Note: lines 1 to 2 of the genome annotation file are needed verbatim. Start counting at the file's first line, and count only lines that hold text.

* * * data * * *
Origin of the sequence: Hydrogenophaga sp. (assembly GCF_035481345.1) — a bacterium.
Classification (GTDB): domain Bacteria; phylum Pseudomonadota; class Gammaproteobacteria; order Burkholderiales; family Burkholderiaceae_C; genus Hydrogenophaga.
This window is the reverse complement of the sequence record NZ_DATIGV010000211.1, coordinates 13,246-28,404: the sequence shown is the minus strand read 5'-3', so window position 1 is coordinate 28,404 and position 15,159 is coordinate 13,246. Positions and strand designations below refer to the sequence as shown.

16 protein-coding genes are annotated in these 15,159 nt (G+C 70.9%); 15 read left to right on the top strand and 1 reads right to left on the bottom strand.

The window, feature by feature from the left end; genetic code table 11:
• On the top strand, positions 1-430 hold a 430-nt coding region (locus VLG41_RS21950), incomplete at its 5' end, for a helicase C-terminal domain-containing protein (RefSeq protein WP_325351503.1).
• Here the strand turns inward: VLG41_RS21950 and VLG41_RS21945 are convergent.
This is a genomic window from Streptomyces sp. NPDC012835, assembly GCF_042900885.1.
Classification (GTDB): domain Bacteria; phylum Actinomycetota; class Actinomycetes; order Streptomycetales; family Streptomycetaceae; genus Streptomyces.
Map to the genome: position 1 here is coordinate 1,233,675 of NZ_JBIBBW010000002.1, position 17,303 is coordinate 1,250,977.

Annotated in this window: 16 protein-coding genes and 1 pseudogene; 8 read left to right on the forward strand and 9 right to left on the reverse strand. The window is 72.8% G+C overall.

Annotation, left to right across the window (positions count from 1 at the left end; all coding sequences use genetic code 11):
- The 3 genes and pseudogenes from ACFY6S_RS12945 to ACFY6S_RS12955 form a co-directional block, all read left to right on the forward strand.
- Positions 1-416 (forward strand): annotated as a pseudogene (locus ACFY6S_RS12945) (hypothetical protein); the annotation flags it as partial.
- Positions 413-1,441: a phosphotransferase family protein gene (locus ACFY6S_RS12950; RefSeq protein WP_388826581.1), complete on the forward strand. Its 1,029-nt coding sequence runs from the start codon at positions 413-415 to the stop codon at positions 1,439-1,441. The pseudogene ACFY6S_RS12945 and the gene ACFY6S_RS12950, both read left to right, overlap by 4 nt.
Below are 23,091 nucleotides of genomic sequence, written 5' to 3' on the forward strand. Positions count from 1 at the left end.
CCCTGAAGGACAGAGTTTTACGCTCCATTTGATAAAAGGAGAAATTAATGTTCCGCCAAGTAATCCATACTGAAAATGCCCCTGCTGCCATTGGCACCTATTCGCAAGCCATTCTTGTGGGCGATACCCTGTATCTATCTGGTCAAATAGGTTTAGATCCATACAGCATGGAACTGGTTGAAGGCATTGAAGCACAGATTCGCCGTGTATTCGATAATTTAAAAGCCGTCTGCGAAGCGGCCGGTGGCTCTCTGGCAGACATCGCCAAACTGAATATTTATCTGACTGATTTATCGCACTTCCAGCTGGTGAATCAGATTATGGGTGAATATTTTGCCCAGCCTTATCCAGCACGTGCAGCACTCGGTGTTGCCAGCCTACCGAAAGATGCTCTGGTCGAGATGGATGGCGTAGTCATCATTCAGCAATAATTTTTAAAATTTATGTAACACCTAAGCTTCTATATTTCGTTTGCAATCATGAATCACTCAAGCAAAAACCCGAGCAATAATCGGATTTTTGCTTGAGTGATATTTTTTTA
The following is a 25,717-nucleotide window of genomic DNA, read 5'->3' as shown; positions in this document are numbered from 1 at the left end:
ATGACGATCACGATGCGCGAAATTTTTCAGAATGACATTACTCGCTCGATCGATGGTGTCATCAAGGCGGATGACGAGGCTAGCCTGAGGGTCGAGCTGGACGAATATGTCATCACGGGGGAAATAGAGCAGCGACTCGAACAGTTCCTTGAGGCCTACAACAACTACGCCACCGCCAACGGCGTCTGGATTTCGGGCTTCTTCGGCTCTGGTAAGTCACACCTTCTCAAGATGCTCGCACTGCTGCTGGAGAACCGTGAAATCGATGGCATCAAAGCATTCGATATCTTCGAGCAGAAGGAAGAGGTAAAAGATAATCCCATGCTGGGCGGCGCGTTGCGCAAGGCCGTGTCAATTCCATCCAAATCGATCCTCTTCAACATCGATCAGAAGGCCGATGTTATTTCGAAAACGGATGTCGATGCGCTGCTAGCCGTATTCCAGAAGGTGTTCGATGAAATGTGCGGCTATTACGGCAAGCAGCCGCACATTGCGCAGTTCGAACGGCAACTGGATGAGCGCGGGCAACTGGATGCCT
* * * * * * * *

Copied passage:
Origin of the sequence: Hydrogenophaga sp. (assembly GCF_035481345.1) — a bacterium.
Classification (GTDB): domain Bacteria; phylum Pseudomonadota; class Gammaproteobacteria; order Burkholderiales; family Burkholderiaceae_C; genus Hydrogenophaga.